Employers’ Liability for Sexual Harassment

A Washington court recently ruled on this matter.

Church Law and Tax1992-11-01Recent Developments

Employment Practices

A Washington state appeals court ruled that the Catholic Archdiocese of Seattle was liable for handicap discrimination and negligent supervision of a supervisor who sexually harassed a female employee. The archdiocese maintains a conference facility that hired a female housekeeper. A few years later, the archdiocese hired a male as director of maintenance at the facility. The housekeeper alleged that the new maintenance director began sexually harassing her shortly after he began his job. The harassment consisted of numerous sexually explicit and offensive statements. The maintenance director eventually was fired. At about this same time, the housekeeper injured her hand while working, and had to have surgery. Following the surgery, the housekeeper returned to work for a brief time before she underwent a second surgery. When she left for this second surgery, she alleged that her new supervisor assured her that there “would always be a place for her” at the conference facility and that another employee would fill her position only on a temporary basis. Eight months later, the housekeeper was released by her doctor to return to work. When she returned to work, she was informed by her supervisor that her position had been filled after she had been absent for 60 days. She was not notified of any other job openings nor offered any other jobs with the archdiocese, even though there were 3 job openings at the conference facility following her discharge. The housekeeper sued the archdiocese, alleging handicap discrimination and negligent supervision of her former supervisor who had sexually harassed her. A jury awarded her $150,000 in damages, and the archdiocese appealed. A state appeals court upheld the jury’s verdict. In upholding the handicap discrimination portion of the verdict, the court noted that once the employee demonstrated that she was handicapped, and that she was qualified to fill vacant positions, then the burden “shifts” to the employer “to demonstrate a nondiscriminatory reason for refusing to accommodate” the employee. The court noted that the housekeeper had established that she was handicapped (because of her hand injury), and that 3 job openings later occurred that she was qualified to fill. Accordingly, the archdiocese then had the duty to demonstrate that it had a valid nondiscriminatory reason for not “accommodating” the housekeeper by taking affirmative measures to notify her of the job openings. The court insisted that when an employee becomes handicapped on the job, the employer has a continuing duty to inform the employee of job openings beyond the termination of the employer-employee relationship—until such time as “such attempts to accommodate become an undue burden rather than a reasonable requirement.” Since the archdiocese failed to notify the former employee of these job openings, and failed to demonstrate a nondiscriminatory reason for not doing so, the former employee had proven her claim of handicap discrimination. Finally, the court also upheld the jury’s conclusion that the archdiocese was liable for the former supervisor’s sexual harassment of the housekeeper on the basis of its “negligent supervision” of him. The archdiocese had claimed that the state workers compensation law provided an exclusive remedy to the former employee for her work-related injuries (including sexual harassment) that prevented her from suing for negligent supervision. The court rejected this argument, noting that the workers compensation law is an exclusive remedy only with respect to injuries that “arise naturally out of employment.” Sexual harassment, noted the court, “does not arise naturally out of employment because the physical proximity of victim and harasser occurs in the workplace only coincidentally.” This case is important for the following reasons. First, it suggests that employers (that are covered by handicap discrimination laws) may have a continuing duty to notify a former employee of job openings after the termination of the employer-employee relationship, if the former employee became disabled in the course of his or her employment. Second, the case demonstrates that religious employers can be liable on the basis of negligent supervision for the sexual harassment inflicted by their employees. This makes it essential for churches and denominational agencies to implement a sexual harassment policy. Tips on developing such a policy were discussed in a feature article in the March-April 1992 edition of this Church Law & Tax Report newsletter. Wheeler v. Catholic Archdiocese of Seattle, 829 P.2d 196 (Wash. App. 1992).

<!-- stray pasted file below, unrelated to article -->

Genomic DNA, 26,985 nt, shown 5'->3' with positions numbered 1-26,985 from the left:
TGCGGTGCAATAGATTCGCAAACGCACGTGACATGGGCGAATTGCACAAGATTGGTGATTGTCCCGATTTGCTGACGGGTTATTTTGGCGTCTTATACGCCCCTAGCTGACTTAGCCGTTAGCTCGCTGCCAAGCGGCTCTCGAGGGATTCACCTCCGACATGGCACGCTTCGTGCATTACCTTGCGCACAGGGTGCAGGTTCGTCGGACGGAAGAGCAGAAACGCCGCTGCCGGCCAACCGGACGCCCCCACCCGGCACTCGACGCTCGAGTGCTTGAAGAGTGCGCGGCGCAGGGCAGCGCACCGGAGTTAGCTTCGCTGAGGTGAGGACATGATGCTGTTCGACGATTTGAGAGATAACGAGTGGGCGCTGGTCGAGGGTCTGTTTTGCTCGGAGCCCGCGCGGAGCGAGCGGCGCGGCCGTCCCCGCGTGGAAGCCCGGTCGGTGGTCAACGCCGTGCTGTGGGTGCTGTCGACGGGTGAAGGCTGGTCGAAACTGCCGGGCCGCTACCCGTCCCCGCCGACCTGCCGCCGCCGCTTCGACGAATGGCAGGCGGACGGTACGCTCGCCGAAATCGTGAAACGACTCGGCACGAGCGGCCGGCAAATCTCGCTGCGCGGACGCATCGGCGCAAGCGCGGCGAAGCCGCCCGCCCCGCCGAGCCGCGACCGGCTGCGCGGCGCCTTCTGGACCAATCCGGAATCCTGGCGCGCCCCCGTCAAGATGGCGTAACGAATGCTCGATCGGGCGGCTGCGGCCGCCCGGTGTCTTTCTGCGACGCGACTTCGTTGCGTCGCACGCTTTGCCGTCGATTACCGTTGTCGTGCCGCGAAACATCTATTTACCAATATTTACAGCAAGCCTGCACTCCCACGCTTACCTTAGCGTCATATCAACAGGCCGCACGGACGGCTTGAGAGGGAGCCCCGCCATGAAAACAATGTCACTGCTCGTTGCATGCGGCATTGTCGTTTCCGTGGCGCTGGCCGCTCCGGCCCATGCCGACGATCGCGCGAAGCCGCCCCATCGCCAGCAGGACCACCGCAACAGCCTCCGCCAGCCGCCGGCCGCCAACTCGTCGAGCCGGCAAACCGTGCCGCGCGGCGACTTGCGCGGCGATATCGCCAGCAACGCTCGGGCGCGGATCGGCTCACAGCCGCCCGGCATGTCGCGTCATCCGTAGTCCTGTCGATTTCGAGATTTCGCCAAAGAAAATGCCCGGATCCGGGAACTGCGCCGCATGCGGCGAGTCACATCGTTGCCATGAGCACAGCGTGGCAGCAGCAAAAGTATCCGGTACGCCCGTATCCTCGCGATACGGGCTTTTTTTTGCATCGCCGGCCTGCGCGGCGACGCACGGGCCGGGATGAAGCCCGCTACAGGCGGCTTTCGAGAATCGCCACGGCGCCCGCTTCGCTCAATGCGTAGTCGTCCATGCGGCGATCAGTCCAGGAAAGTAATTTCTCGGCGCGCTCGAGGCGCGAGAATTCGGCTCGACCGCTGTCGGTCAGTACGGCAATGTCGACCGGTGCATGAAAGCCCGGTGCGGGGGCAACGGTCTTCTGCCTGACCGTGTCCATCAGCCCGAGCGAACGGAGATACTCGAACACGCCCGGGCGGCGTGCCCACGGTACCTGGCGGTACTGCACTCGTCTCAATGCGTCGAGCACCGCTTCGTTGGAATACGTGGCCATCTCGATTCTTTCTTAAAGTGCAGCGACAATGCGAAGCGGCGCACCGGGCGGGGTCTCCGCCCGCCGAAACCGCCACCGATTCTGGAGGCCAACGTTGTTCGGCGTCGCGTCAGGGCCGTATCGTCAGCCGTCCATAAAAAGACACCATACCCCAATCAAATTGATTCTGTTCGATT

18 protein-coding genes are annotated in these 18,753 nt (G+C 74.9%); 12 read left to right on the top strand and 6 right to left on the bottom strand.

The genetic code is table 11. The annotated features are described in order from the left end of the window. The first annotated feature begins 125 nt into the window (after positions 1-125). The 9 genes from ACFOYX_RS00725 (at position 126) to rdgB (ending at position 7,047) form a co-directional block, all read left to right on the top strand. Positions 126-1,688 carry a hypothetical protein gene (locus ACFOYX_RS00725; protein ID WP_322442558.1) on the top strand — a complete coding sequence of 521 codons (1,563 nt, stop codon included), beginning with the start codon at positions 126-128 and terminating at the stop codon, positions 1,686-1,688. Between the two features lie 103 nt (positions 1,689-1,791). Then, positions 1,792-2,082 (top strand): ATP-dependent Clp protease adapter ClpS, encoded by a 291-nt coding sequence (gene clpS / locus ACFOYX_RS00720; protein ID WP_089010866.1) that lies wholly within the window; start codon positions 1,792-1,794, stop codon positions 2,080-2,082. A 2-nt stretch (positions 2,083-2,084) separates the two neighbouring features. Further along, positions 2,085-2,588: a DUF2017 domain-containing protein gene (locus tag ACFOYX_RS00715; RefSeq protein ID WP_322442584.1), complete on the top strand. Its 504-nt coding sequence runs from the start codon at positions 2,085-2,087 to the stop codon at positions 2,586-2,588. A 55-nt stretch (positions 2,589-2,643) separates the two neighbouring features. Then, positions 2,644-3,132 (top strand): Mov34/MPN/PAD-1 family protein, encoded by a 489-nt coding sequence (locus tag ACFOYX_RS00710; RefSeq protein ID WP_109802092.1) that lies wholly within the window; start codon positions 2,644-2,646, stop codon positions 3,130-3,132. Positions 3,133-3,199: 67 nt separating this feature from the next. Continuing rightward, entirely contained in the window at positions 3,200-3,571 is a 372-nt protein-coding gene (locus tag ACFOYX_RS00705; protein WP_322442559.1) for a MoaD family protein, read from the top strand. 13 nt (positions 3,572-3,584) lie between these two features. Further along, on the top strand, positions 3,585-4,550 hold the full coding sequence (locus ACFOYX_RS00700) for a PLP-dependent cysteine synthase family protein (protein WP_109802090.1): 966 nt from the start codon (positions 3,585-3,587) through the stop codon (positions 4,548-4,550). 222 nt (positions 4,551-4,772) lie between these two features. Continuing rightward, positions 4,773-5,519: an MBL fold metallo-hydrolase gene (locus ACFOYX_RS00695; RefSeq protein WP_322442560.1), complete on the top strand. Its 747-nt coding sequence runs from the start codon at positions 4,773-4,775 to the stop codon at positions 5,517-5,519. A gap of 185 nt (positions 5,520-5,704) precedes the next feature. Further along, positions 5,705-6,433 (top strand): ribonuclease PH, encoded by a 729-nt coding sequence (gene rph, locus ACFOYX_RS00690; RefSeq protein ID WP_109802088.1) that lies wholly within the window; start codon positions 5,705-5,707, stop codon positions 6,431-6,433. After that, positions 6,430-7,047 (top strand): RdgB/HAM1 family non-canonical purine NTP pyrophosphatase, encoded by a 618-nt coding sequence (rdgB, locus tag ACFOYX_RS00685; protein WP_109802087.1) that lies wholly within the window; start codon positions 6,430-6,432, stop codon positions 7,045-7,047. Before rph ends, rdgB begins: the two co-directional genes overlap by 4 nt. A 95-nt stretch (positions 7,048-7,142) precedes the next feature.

See Also: The Civil Rights Act of 1964 | Cases Finding Denominations Liable

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